Startup unveils new AR-based facial recognition feature

Startup unveils new AR-based facial recognition feature

Saturday July 22, 2017,

2 min Read

In a bid to change the way people interact with each other, Blippar -- a visual discovery application -- has announced a new in-app feature that changes face profiles into a digital format using augmented reality (AR).

The AR-based startup on Wednesday announced the launch of 'Halo', which will introduce the users to an innovative way of expressing themselves and find information about those around them.

Image: Shutterstock
The new application offers some unique features, which include creating and customising personal AR face profiles and connecting with other users by "blipping" (scanning) their face.

"The face is one of the most unique and expressive forms of communication. Our new in-app feature, Halos, the AR face profiles, changes it into digital format for the very first time, providing an innovative and dynamic way of expressing ourselves and discovering the world around us," Ambarish Mitra, Co-founder and CEO at Blippar, said in a statement on Wednesday.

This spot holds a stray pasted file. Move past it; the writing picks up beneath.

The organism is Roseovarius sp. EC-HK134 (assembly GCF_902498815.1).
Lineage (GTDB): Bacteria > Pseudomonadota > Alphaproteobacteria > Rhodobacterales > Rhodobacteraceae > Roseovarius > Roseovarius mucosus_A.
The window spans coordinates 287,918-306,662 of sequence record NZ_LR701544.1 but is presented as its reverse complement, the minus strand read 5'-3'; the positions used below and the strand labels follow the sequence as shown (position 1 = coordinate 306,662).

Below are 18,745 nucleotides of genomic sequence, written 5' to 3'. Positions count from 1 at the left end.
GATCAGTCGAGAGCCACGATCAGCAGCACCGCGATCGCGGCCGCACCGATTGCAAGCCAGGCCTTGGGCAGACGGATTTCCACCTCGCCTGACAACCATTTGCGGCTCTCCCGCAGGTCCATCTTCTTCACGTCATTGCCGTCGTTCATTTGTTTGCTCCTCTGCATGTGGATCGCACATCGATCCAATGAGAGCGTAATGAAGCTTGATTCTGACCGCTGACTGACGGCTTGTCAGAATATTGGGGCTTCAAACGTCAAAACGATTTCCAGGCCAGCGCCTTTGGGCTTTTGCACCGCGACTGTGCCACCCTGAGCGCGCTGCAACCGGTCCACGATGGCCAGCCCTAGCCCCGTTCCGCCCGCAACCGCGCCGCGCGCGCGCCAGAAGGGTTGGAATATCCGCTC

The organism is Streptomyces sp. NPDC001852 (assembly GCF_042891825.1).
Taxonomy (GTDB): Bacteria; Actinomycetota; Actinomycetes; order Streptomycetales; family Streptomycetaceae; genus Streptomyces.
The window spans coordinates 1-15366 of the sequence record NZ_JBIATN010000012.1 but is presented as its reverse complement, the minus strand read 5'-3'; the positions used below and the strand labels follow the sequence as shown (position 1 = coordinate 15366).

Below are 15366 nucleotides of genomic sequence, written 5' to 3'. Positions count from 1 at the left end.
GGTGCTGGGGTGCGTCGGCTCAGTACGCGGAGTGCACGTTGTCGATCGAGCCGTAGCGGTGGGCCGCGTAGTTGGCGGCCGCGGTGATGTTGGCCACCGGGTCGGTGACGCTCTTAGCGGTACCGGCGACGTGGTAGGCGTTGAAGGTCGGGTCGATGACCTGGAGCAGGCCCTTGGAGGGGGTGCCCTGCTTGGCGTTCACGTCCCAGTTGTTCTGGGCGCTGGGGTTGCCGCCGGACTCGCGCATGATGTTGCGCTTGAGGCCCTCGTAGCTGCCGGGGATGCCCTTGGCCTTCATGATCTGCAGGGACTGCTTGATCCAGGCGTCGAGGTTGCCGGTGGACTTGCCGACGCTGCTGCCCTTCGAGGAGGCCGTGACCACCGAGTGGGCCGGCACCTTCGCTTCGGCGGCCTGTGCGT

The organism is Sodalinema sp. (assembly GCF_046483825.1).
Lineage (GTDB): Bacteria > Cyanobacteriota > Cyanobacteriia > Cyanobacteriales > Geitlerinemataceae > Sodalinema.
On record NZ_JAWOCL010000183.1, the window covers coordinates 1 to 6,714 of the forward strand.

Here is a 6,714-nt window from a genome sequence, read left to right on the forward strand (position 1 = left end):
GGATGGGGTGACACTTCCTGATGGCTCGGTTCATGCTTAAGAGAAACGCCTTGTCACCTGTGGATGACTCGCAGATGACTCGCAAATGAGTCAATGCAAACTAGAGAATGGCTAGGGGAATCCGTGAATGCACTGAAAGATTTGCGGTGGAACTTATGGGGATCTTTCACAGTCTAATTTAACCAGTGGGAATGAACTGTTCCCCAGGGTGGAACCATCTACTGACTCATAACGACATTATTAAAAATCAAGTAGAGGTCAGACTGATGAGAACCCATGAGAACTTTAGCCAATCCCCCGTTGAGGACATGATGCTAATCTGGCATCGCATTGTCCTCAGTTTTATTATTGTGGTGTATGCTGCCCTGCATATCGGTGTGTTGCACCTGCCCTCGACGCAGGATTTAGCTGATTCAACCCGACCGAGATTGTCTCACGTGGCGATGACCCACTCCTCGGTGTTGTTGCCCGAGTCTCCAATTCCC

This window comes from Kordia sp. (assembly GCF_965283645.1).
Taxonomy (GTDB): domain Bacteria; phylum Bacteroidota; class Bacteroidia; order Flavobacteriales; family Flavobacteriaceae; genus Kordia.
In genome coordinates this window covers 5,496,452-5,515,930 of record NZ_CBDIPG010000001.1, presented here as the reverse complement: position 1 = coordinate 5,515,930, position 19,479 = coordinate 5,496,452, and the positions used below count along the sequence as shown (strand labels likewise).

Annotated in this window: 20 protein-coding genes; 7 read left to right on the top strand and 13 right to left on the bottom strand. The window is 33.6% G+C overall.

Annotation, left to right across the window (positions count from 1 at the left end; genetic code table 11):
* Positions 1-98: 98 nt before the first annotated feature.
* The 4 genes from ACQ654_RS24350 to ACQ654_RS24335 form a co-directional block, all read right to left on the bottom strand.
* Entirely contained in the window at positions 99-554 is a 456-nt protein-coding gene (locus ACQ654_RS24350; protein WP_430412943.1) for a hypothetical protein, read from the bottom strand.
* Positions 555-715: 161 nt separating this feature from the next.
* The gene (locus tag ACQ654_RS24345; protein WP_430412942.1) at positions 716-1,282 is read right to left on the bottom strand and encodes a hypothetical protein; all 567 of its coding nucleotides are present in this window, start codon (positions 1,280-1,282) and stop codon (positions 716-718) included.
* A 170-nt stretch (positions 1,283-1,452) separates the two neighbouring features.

The facial profile can be scanned either in person, through printed images or television. The users of Halo will have complete control over their AR face profile and content, the startup said.

The high-end technology also allows people to connect with other users by scanning their faces either personally or via images. Also, the version, for the first time, allows the user to directly access the face recognition technology through smartphones.

The new feature is based on its existing real-time facial recognition capabilities, which is among the fastest, lightweight, and most accurate facial engines with over 99.67 per cent accuracy.

Blippar was the first company to introduce the real-time facial recognition technology to people, with nearly 70,000 public figures recognised initially. The app has become the largest stock of such AR profiles, as it can now recognise 370,000 public figures.

This all gives Blippar considerably more data on its users, though the company has promised in its privacy policy it won't use people's facial scans for advertising purposes.